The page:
February 20, 2018

Wires: Tips to Protect Your Money

Graphic of a Dollar Sign in front of a blue background
Graphic of a Dollar Sign in front of a blue background

Wires are inherently risky. Once a wire is sent, including a fraudulent wire, the transfer CANNOT be reversed. When sending a wire, it is extremely important that you personally know who you are sending the funds to. If you do not know the person or company, the request may be fraudulent. Allow us to point out some of the usual fraud schemes and scams we have witnessed involving wires. While this is not an all-inclusive list, it will help you decide if the wire transfer YOU request is legitimate.

Things you should ask yourself before you make a wire transfer request:

1.  What is the source of this wire transfer request?

For example, was this request received via e-mail from another account owner, someone you know, or your boss (e.g. CEO or CFO)? If so, you should confirm this request in person or over the phone, using a number you have on file, with that individual to ensure they actually e-mailed the request.

2.  Have you been told not to disclose the reason you are wiring funds?

What is the reason for the secrecy? Is it valid?

3.  Do you personally know the individual or business you are sending money to?

If not, are you certain the requestor is who they say they are?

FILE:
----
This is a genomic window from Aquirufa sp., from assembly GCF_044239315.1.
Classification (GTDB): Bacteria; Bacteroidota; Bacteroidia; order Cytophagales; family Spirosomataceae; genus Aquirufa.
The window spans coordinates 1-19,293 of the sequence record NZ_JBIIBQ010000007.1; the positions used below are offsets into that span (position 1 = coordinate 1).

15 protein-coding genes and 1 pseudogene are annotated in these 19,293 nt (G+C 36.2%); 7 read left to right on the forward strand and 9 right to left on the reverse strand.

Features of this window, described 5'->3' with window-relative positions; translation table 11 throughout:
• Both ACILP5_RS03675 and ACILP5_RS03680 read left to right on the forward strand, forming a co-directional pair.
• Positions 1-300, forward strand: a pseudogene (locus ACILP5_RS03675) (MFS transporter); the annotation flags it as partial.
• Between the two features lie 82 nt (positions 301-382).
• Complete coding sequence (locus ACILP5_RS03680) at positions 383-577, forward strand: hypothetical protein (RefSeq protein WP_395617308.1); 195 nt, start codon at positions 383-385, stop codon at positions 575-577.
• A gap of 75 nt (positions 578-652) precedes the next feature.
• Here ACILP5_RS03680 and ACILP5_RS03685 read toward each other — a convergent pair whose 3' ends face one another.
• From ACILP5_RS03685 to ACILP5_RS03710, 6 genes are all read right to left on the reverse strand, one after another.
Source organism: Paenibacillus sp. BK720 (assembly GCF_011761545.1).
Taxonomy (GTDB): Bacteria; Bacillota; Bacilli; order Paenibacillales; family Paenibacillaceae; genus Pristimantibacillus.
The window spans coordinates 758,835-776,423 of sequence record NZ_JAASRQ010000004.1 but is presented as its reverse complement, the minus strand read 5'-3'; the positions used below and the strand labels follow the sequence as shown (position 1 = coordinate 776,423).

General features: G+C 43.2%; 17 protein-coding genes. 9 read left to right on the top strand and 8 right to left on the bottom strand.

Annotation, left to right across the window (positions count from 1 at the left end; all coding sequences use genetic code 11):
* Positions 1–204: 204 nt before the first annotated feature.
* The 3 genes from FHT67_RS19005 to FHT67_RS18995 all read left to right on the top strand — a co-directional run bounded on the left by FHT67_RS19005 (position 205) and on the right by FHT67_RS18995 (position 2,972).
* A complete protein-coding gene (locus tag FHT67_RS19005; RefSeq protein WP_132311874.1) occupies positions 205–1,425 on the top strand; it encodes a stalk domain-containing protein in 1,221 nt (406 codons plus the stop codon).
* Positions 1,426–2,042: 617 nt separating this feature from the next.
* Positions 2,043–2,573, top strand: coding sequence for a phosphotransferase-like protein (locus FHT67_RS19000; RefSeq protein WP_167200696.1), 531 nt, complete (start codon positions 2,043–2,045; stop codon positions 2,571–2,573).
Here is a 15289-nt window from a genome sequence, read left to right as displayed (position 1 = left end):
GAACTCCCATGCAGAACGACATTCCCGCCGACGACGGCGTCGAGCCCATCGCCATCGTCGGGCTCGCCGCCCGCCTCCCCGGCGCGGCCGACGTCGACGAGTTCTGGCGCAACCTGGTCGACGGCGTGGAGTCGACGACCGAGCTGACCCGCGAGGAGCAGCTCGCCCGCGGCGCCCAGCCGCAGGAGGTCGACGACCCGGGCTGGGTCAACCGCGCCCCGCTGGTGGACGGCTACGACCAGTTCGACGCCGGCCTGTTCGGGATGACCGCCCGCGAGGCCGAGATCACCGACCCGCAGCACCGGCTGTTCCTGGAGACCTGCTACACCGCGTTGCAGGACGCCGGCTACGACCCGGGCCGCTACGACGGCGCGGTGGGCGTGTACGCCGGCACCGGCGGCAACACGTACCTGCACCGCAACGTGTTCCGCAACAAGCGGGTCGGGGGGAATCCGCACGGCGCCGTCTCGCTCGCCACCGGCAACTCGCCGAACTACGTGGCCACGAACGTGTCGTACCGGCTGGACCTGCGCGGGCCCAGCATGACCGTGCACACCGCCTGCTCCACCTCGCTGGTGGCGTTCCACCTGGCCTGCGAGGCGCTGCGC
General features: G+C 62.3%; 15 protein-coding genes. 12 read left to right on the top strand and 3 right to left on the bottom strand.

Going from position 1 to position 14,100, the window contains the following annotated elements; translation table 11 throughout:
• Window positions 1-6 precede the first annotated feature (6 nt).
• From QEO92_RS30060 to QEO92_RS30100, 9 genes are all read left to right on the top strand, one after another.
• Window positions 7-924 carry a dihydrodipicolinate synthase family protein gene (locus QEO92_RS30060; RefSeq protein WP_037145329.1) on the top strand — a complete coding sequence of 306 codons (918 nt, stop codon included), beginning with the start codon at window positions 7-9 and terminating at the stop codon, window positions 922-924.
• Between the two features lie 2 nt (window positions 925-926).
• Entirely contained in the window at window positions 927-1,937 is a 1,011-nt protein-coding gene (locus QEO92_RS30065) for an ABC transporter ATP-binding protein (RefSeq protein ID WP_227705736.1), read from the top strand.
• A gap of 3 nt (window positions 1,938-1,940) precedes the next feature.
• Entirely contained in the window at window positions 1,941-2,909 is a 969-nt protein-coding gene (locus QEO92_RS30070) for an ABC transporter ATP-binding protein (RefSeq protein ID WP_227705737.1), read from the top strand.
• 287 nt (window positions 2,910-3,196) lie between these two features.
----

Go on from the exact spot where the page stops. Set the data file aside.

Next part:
Situation #1: You have been instructed to send a wire to someone you do not know. Here are some scenarios that should raise flags:

Wiring funds to an investment firm located outside the United States that contacted you via e-mail, mail, or telephone
Keep in mind that fraudulent requests for wires occur every day. Ensure you are comfortable with who you are sending money to.

Wiring funds to pay for fees or taxes in order to release lottery winnings or an inheritance
The lotteries we are aware of do not require taxes or fees to be paid in advance as a requirement of collecting the winnings.

Wiring funds to cover a loved one’s expenses or bail
If you were you notified by someone you do not personally know, or even by your loved one via email, confirm this request in person or over the phone with your loved one directly.

Unexpectedly contacted by a business or vendor stating their payment information has changed
Contact the business or vendor directly, using a phone number you have on file, to validate the changes are legitimate.

Situation #2: You deposited a check or received an electronic deposit to your account and the sender is requesting you to wire them the full or partial amount of the deposit back. Here are some common deceptions designed to steal YOUR money:

  • Wiring money to someone due to a canceled purchase for items sold on the internet
  • You are requested to deposit a check and send a portion back under the pretense that the extra money is commission or overpayment
  • Wiring funds to someone who hired you to process checks for them or their company
  • Wiring funds to someone you met on the internet that sent you money

In these situations, if the deposit into your account is fraudulent and you wire out or withdraw the funds, you will be held RESPONSIBLE for the entire amount of the returned deposit. Should any these situations arise, STOP and contact River City Bank at (916) 567-2899 or (800) 564-7144, prior to sending the wire.

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